Unfortunately, while the sun was still shining brightly it was getting on in time before the museum closed so taking their advice I went to the train station. I promptly arrived at the station and got on the train – only to find it was taking me in the wrong direction. So obviously it took some more time to get on the right train and arrive. Although now that I had actually arrived things went smoothly.

I found the kofun – with English information boards – and was impressed by it’s general size (although really it does look like a mound). With the exception of natural events the tomb has never been opened because it houses the Emperor’s remains – presumably an advantage of an unbroken monarchy. If I didn’t feel so weary I would have done the 3km walk around its base but I’ll leave this in this instance to go to the city museum located quite close by. For 200Y the entry fee is quite reasonable and they provide a very brief English guide. The content in the museum is all in Japanese and I was only able to discern a bit but generally it seemed interesting. I was able to rush through very quickly. 

Without knowing specifically where the henomatsu museum was and running out of time I gave up any hope of finding it and consoled myself that it would have probably been all in Japanese and by the looks of that map quite small as well.  I took this opportunity to walk around the park lands near the city museum and at 4:40 found myself at the, of all places, Japanese gardens. The ticket and guard person seemed concerned that I wouldn’t be able to see it all before 5 when it closed but I assured them with hand signals and simple Japanese it was doable. And doable it was, as I power-walked through the gardens I took numerous (possibly shaky) photos and left (to their surprise) before closing. If I had more time I would have enjoyed the garden and found it (more) relaxing.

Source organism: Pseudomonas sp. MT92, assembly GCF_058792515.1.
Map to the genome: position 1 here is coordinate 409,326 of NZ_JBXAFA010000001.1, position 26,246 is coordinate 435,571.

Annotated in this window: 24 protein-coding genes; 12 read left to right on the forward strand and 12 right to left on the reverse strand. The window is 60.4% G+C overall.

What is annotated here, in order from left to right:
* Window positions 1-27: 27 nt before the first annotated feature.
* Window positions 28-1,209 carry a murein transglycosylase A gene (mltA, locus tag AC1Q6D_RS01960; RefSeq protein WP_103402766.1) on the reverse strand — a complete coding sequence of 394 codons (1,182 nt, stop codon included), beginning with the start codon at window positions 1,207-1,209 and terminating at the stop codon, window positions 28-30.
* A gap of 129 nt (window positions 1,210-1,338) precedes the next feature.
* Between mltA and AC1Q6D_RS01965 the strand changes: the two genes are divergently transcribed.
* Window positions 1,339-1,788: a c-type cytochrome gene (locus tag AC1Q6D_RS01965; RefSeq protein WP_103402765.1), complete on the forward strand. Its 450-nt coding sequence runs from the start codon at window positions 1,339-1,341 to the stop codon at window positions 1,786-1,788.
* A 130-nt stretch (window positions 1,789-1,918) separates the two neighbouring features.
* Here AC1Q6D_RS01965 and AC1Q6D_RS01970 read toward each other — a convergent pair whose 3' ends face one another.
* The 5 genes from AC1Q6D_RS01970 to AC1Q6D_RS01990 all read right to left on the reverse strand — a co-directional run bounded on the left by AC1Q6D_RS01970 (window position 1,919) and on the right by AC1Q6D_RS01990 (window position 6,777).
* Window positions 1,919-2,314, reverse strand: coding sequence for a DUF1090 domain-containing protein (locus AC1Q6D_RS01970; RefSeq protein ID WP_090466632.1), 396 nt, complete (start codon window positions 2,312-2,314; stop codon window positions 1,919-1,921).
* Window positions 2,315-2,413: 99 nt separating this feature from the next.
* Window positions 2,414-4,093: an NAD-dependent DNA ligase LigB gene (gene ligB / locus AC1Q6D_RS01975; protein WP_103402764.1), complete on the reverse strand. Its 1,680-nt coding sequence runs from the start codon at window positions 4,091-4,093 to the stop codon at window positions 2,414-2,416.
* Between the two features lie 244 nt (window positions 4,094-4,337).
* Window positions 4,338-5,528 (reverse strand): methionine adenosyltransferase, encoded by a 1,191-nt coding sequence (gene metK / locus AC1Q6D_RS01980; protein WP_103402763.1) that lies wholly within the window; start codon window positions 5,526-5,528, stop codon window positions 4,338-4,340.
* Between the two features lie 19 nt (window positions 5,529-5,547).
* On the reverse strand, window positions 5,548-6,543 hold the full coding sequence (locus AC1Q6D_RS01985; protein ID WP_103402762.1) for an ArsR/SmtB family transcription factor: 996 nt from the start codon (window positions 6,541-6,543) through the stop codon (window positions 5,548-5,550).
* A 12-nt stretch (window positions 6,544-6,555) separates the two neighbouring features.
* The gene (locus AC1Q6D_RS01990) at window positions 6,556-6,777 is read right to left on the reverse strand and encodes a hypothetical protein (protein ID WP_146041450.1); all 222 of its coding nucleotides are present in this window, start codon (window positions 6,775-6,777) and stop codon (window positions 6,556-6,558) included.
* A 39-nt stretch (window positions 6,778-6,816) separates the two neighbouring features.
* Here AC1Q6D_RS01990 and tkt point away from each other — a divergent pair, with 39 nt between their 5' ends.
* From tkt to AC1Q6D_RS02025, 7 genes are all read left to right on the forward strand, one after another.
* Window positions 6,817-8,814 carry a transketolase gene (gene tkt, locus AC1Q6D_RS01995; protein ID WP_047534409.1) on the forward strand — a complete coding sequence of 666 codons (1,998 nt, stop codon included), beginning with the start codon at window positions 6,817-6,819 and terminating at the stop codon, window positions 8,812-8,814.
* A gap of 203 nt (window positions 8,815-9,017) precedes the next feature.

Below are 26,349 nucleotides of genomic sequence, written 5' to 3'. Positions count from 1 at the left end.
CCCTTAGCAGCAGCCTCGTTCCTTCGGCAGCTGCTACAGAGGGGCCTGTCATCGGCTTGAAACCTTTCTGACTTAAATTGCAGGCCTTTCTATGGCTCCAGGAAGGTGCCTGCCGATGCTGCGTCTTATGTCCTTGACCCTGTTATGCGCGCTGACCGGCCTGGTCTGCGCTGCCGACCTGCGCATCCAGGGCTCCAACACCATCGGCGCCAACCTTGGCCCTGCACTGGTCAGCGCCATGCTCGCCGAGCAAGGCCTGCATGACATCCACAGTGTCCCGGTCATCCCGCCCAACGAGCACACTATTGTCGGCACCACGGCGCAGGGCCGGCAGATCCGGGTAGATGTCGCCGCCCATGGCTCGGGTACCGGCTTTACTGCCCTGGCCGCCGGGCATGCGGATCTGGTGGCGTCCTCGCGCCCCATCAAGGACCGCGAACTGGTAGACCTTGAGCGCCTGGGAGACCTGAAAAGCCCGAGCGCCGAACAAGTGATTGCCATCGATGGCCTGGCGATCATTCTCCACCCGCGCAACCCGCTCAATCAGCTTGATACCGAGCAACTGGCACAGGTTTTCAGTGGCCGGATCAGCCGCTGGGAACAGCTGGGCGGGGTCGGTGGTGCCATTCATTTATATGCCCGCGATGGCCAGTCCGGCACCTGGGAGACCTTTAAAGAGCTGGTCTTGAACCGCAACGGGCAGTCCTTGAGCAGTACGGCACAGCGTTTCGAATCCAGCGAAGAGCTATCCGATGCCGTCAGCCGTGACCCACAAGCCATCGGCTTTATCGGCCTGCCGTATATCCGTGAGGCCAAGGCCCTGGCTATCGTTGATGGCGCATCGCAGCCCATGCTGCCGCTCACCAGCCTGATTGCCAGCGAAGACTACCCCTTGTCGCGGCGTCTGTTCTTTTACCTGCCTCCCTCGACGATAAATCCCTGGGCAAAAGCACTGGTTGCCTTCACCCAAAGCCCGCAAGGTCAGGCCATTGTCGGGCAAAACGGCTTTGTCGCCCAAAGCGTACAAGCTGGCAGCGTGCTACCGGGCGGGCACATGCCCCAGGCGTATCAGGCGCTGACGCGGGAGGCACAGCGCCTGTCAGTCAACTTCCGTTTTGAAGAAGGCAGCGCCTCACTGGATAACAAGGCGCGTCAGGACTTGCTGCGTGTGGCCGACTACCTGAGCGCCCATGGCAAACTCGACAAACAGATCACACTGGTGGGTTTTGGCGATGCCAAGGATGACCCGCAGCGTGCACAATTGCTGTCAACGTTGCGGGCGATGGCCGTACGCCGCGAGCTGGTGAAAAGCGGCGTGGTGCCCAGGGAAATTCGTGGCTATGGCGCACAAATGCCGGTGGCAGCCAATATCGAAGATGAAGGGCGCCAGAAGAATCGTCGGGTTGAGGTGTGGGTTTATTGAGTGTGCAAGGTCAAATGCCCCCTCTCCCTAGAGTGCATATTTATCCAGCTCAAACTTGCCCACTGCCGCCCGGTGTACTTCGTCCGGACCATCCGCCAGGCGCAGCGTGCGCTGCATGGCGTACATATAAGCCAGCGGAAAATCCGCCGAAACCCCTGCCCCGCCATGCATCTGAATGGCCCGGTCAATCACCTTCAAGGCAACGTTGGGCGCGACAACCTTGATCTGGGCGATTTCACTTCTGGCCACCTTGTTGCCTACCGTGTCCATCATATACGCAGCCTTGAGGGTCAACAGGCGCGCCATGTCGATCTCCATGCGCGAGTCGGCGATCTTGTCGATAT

Now back to the station and Osaka.

Despite my own ineptness I thought Sakai has a lot of potential for future tourist growth – particularly if they can capitalise on the kofun, my only real complaint is that the city website does not have a street level map or ideally a PDF with all of the sights listed and much easier to find/ ask for directions.

I was quite bored during my early wanderings and as a result my Flickr page is quite slanted towards Sakai photos. I know I promise this a lot (it is really dependent on Internet cafes/ pricing) but I will put photos up on Wordpress at some point and those that are already on Flickr will get descriptions and rotated correctly soon. 

Day 3 – Osaka

May 20, 2007 at 3:36 pm | Posted in Japan, Osaka, Travel | Leave a comment
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Somehow I managed to wake up with enough time and make it to Tokyo station and get on my Shinkansen (bullet train) bound for Osaka. It took about an hour and is nice and fast with a trolley lady coming by fairly frequently if you feel like snacks.

Besides sleeping and doing the normal commuting thing there isn’t a whole lot to say about the rail journey – it is after all just a train trip.

After arriving in Osaka I had some time on my hands before checking in and as I had only brought a small bag for the few days it was no big hassle. My first objective was food and luckily there are no shortage of restaurants and street vendors in Osaka. Osaka also features a large underground network of pedestrian malls which are almost as bewildering as the above ground covered street alleys. But more on that later.

Once I’d been fed by some very tasty cold soba noodles and I think tempura fish I returned to the station got on a local and headed towards the famed Osaka Castle. By this stage time was starting to run out so I set a bit of a pace to walk through the (scenic) gardens to the castle, bought my ticket by vending machine and headed inside.

The museum is distributed across all the floors of the castle and features topics about the era the castle was built, about the builders and the great battle that led to the destruction of the original castle and its rebuilding by the victors. Apparently only a few unearthed walls remain from the original. On the top floor you can walk along the balcony and see all of the city and out towards the mountains. Unfortunately for me it was a windy day and at the slightly increased altitude it became at times just a tad gusty. Luckily there is some netting so I didn’t feel like I would plummet to my death immediately.